Genetically engineered (GE) crops owe their unique properties (e.g., disease resistance, insect resistance, herbicide tolerance) to DNA and genes that have been transferred across reproductive boundaries from seemingly unrelated organisms. The transferred genetic material functions in the new host because it is a set of molecular instructions, a recipe written in the same language as the rest of the plant’s DNA. This common language of DNA reflects the unity of life.
In 1953 James Watson and Francis Crick figured out the structure of the DNA molecule, which carries the hereditary genetic information of all living organisms (some viruses use RNA instead). Barely a decade later scientists determined how the DNA is translated to proteins. They found that the four nucleotide bases* of DNA combine in groups of three (called a codon) to code for the 20 amino acids used in subsequent protein synthesis.
The genetic code was found to be the same in all living organisms. Along with the standard model of particle physics and the periodic table of the elements in chemistry, deciphering the genetic code is one of our most remarkable and important scientific achievements, giving us a greatly improved understanding of how the world around us works.
An abundance of scientific evidence leads to the conclusion that all life on earth is related and shares a common ancestry (1). And the reason that DNA and genes can be successfully transferred across species, genera or even different kingdoms of life is that DNA is common to all forms of life and the genetic code is universal (1, 2).
The codon CAG on a strand of DNA is the genetic code for the amino acid glutamine; this sequence codes for the placement of glutamine in protein synthesis whether it occurs in a microbe, a plant, an insect, an aquatic mammal or a member of the Hawaii state legislature. And the same applies for whole genes – they can function in a recipient organism the same as they do in the donor organism.
The first product of genetic engineering to be approved by the Food and Drug Administration was insulin in 1982. The human gene for insulin was inserted into a bacterium which allowed the production of human insulin under controlled conditions in fermentation tanks. Prior to this innovation, insulin was obtained from pancreas extractions mostly from pigs or cattle obtained from the slaughterhouse. Bacteria of course do not produce or use insulin, but when the human gene for insulin is properly inserted into their DNA, they dutifully read the recipe and make insulin which is recovered and processed. It is referred to as a recombinant DNA drug product, meaning that the DNA was obtained from one source and recombined in another. Today, recombinant insulin accounts for almost all the insulin on the market.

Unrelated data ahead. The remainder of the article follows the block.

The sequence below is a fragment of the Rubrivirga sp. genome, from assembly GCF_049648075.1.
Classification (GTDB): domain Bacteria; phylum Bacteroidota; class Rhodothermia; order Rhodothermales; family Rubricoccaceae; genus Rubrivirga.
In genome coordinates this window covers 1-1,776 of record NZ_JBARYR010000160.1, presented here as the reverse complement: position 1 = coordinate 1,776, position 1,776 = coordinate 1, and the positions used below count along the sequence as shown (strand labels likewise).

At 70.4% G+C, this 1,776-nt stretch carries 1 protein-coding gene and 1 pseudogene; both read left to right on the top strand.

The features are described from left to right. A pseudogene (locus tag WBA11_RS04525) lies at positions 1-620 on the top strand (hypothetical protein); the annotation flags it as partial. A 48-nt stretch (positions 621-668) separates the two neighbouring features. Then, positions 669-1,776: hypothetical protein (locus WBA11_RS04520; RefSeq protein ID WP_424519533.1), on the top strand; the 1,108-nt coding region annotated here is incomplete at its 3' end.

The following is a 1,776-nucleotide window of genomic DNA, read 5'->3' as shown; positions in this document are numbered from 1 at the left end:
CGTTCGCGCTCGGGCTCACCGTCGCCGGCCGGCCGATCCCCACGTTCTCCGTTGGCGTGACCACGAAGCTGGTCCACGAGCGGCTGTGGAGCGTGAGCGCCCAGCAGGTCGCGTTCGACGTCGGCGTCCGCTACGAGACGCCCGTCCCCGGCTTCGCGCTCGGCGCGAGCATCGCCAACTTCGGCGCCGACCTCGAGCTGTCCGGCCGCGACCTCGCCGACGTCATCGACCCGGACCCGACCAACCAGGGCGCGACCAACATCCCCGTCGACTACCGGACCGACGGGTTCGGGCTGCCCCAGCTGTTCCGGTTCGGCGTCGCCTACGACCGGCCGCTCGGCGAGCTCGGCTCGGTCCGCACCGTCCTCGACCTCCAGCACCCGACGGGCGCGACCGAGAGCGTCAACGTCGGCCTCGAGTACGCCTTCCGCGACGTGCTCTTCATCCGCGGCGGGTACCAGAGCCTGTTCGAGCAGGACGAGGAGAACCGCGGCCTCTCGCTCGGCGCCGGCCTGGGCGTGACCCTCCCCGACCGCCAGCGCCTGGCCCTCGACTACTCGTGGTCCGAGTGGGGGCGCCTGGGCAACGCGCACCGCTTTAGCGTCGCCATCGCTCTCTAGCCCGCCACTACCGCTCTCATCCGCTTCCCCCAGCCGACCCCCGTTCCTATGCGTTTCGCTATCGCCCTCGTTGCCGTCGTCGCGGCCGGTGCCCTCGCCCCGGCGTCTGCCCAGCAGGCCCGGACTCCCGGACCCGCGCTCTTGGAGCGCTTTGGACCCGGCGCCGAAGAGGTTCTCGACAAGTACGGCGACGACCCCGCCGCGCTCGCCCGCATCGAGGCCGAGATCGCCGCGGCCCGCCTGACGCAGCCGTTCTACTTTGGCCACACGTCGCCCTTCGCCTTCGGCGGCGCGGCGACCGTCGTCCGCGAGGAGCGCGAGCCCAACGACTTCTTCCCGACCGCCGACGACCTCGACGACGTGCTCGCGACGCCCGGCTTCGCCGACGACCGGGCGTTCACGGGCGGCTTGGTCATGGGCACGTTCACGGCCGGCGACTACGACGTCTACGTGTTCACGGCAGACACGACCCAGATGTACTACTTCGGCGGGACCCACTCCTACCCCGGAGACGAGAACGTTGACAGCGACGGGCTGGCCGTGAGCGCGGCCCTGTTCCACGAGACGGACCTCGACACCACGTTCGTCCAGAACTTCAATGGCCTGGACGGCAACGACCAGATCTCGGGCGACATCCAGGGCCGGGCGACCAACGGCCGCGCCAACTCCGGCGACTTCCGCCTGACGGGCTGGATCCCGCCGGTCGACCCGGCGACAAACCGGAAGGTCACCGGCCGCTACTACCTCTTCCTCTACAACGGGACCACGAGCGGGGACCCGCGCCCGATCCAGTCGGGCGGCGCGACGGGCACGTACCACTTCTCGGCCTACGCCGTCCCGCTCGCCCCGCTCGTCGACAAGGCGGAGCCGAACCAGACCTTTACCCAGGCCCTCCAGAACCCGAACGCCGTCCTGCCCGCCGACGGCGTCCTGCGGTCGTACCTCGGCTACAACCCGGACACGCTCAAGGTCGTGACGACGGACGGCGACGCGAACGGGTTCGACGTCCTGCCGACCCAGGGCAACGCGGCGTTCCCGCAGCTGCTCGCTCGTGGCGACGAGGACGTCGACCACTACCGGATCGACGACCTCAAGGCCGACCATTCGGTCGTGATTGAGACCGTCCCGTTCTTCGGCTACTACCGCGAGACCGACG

The first application of genetic engineering to foods was with cheese. The rennet enzymes used to coagulate milk in making cheese traditionally were obtained from stomach of calves, with the slaughterhouse being the primary source. The key enzyme of rennet is chymosin, and it was isolated and inserted into yeast through recombinant DNA methodology and approved for use by the FDA in 1990. Most of the hard cheeses are now made using chymosin from GE yeast.
GE products are commonplace today. Following the success of recombinant insulin, a vast array of drugs have been developed using recombinant DNA technology including treatments for anemia, hepatitis B and C, multiple sclerosis, cancers, cystic fibrosis, osteoporosis, melanoma, non-Hodgkin’s lymphoma, and human papilloma virus. GloFish with inserted fluorescence genes from jellyfish were originally developed to detect environmental pollutants, and are now available as aquarium fish. In open field releases, Oxitec’s GE mosquitoes have crashed mosquito populations carrying Dengue fever viruses, and one of the vaccines against the Ebola virus is being produced in GE tobacco.
The information in DNA and genes can be widely shared among organisms, and application of recombinant DNA techniques allows us to use traits from all life forms in meeting the important challenges we face in the 21st century. The applications are emerging at a rapid pace and they continue to have great potential for making our lives better and the world a better place.
* The four nucleotide bases of DNA are Adenine (A), Cytosine (C), Guanine (G) and Thymine (T).
** The amino acids are alanine-ala, arginine-arg, asparagine-asn, aspartic acid-asp, cysteine-cys, glutamine-gln, glutamic acid-glu, glycine-gly, histidine-his, isoleucine-ile, leucine-leu, lysine-lys, methionine-met, phenylalanine-phe, proline-pro, serine-ser, threonine-thr, tryptophan-trp, tyrosine-tyr, and valine-val.
Suggested Further Reading:
(1) F. Ayala. 2009. Molecular Evolution. In M. Ruse and J. Travis, eds., Evolution: The First Four Billion Years, 132-151. Cambridge: Belknap Press.
(2) DNA from the Beginning. Cold Spring Harbor Laboratory.
How the Code was Cracked. Nobelprize.org
J.D. Watson and A. Berry. 2006. DNA: The Secret of Life. New York: Alfred A Knopf.
National Academy of Sciences and Institute of Medicine. 2008. Science, Evolution and Creationism. Washington, D.C.: The National Academies Press.